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(Court TV) -- Developments in the murder trial of O.J. Simpson from July 5-7, 1995
FBI expert Doug Deedrick completed his direct examination by focusing on the clothing and carpet fibers that the prosecution contends link O.J. Simpson to the murders.
Deedrick testified that rose-beige fibers stuck to a ski cap near the bodies and on a bloody glove behind Simpson's house were similar to the unique carpet fibers in Simpson's white Ford Bronco. He said the rare fibers also were found on a towel, plastic bag and shovel taken from inside Simpson's Bronco.
Deedrick also said he found fibers similar to ones from Nicole Brown Simpson's dress on Ronald Goldman's shirt. Prosecutor Marcia Clark used this conclusion to assert the state's theory that Simpson first attacked his former wife with a glove touching the dress. He then attacked Goldman with the same glove touching Goldman. The dress fibers could have been transferred by the bloody glove, Deedrick said.
Deedrick used charts and pictures of the victims' bloody clothes to explain the fabric evidence to jurors. He concluded that:
Defense attorney F. Lee Bailey elicited from Deedrick testimony that the agent never obtained samples of clothing from law enforcement personnel at the crime scene and didn't check to see if the fibers matched the dark blue uniforms of police officers.
He also got Deedrick to acknowledge that hair and fiber analysis is a less exact science than comparisons involving fingerprints, footprints and ballistics.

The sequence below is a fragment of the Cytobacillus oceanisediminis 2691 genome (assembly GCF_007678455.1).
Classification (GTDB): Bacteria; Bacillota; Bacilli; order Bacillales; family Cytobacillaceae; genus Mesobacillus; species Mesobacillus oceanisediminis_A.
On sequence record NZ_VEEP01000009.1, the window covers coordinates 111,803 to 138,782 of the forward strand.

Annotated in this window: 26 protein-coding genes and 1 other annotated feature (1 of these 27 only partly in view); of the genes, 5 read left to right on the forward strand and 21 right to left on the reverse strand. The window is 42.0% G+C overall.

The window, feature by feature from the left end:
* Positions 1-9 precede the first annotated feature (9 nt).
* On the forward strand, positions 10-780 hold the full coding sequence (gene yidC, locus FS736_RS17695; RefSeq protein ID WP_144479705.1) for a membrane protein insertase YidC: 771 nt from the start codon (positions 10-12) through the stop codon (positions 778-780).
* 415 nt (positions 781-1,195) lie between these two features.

Bailey also tried to show that Deedrick is a poorly qualified expert because he has written only a few articles about forensic science and is not a member of any professional societies, such as the American Academy of Forensic Science. Bailey could be setting the jury up for a comparison between Deedrick and defense expert Henry Lee, considered one of the most prominent forensic scientists in the country.
Meanwhile, it's been reported that the first defense witnesses will include Simpson family members and golf buddies who will talk about Simpson's demeanor before and after the murders.
After presenting 58 witnesses and 488 exhibits, the state rested its case -- but not before offering jurors one final reminder of the brutal murders of Nicole Brown Simpson and Ronald Goldman.
Immediately before resting the state's case, prosecutor Marcia Clark read three stipulations, including one declaring the last time Nicole Brown Simpson spoke to her mother: 9:40pm on June 12, 1994. In a statement, Juditha Brown said that she called her daughter at home and the two talked for a few minutes about the glasses Brown had left at the Mezzaluna restaurant.
Prosecutors originally planned to called Brown to the witness stand, but they agreed with defense attorneys at the last minute to stipulate to her testimony.
Absent from the stipulation regarding Brown was a claim made by prosecutor Christopher Darden in his opening statement. Darden had promised jurors that Brown would testify that O.J. Simpson exhibited obsessive behavior towards his former wife.
But prosecutors apparently did not want Brown subjected to cross-examination. The cross-examination could have included questions about statements she made during a nationwide speaking tour or statements she made about Simpson and her daughter before she believed him responsible for the murders.